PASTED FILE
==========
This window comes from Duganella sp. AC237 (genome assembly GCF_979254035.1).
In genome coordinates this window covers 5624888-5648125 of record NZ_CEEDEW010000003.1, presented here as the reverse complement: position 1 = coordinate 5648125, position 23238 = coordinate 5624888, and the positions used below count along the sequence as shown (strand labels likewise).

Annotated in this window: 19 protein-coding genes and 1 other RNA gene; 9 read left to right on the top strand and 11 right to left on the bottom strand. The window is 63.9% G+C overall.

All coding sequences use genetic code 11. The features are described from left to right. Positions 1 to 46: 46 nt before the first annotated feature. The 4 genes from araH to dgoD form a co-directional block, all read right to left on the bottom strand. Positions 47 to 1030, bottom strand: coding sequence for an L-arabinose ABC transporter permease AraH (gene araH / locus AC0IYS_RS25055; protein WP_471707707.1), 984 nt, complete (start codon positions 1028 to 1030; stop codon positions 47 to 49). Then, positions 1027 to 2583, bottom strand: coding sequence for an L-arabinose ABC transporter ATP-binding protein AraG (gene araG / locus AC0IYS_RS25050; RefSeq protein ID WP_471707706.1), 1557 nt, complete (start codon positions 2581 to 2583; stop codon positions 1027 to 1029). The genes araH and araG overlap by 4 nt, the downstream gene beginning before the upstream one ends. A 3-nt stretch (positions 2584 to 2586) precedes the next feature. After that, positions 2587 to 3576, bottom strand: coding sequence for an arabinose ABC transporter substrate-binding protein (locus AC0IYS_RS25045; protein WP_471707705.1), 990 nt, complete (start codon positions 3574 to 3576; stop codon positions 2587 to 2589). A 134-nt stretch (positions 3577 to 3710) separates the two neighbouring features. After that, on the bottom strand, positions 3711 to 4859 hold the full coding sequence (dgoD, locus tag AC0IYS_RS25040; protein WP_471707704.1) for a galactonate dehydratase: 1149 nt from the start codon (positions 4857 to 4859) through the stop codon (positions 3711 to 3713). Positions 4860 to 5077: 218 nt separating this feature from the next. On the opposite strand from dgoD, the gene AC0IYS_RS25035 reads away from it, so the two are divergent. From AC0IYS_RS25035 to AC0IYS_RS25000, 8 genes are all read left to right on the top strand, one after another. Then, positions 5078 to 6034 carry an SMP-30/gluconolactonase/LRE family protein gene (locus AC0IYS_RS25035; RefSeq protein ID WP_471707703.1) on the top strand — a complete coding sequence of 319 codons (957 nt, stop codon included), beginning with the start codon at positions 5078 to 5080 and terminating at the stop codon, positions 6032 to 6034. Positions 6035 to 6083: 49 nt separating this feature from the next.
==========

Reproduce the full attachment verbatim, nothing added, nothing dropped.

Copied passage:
This window comes from Duganella sp. AC237 (genome assembly GCF_979254035.1).
In genome coordinates this window covers 5624888-5648125 of record NZ_CEEDEW010000003.1, presented here as the reverse complement: position 1 = coordinate 5648125, position 23238 = coordinate 5624888, and the positions used below count along the sequence as shown (strand labels likewise).

Annotated in this window: 19 protein-coding genes and 1 other RNA gene; 9 read left to right on the top strand and 11 right to left on the bottom strand. The window is 63.9% G+C overall.

All coding sequences use genetic code 11. The features are described from left to right. Positions 1 to 46: 46 nt before the first annotated feature. The 4 genes from araH to dgoD form a co-directional block, all read right to left on the bottom strand. Positions 47 to 1030, bottom strand: coding sequence for an L-arabinose ABC transporter permease AraH (gene araH / locus AC0IYS_RS25055; protein WP_471707707.1), 984 nt, complete (start codon positions 1028 to 1030; stop codon positions 47 to 49). Then, positions 1027 to 2583, bottom strand: coding sequence for an L-arabinose ABC transporter ATP-binding protein AraG (gene araG / locus AC0IYS_RS25050; RefSeq protein ID WP_471707706.1), 1557 nt, complete (start codon positions 2581 to 2583; stop codon positions 1027 to 1029). The genes araH and araG overlap by 4 nt, the downstream gene beginning before the upstream one ends. A 3-nt stretch (positions 2584 to 2586) precedes the next feature. After that, positions 2587 to 3576, bottom strand: coding sequence for an arabinose ABC transporter substrate-binding protein (locus AC0IYS_RS25045; protein WP_471707705.1), 990 nt, complete (start codon positions 3574 to 3576; stop codon positions 2587 to 2589). A 134-nt stretch (positions 3577 to 3710) separates the two neighbouring features. After that, on the bottom strand, positions 3711 to 4859 hold the full coding sequence (dgoD, locus tag AC0IYS_RS25040; protein WP_471707704.1) for a galactonate dehydratase: 1149 nt from the start codon (positions 4857 to 4859) through the stop codon (positions 3711 to 3713). Positions 4860 to 5077: 218 nt separating this feature from the next. On the opposite strand from dgoD, the gene AC0IYS_RS25035 reads away from it, so the two are divergent. From AC0IYS_RS25035 to AC0IYS_RS25000, 8 genes are all read left to right on the top strand, one after another. Then, positions 5078 to 6034 carry an SMP-30/gluconolactonase/LRE family protein gene (locus AC0IYS_RS25035; RefSeq protein ID WP_471707703.1) on the top strand — a complete coding sequence of 319 codons (957 nt, stop codon included), beginning with the start codon at positions 5078 to 5080 and terminating at the stop codon, positions 6032 to 6034. Positions 6035 to 6083: 49 nt separating this feature from the next.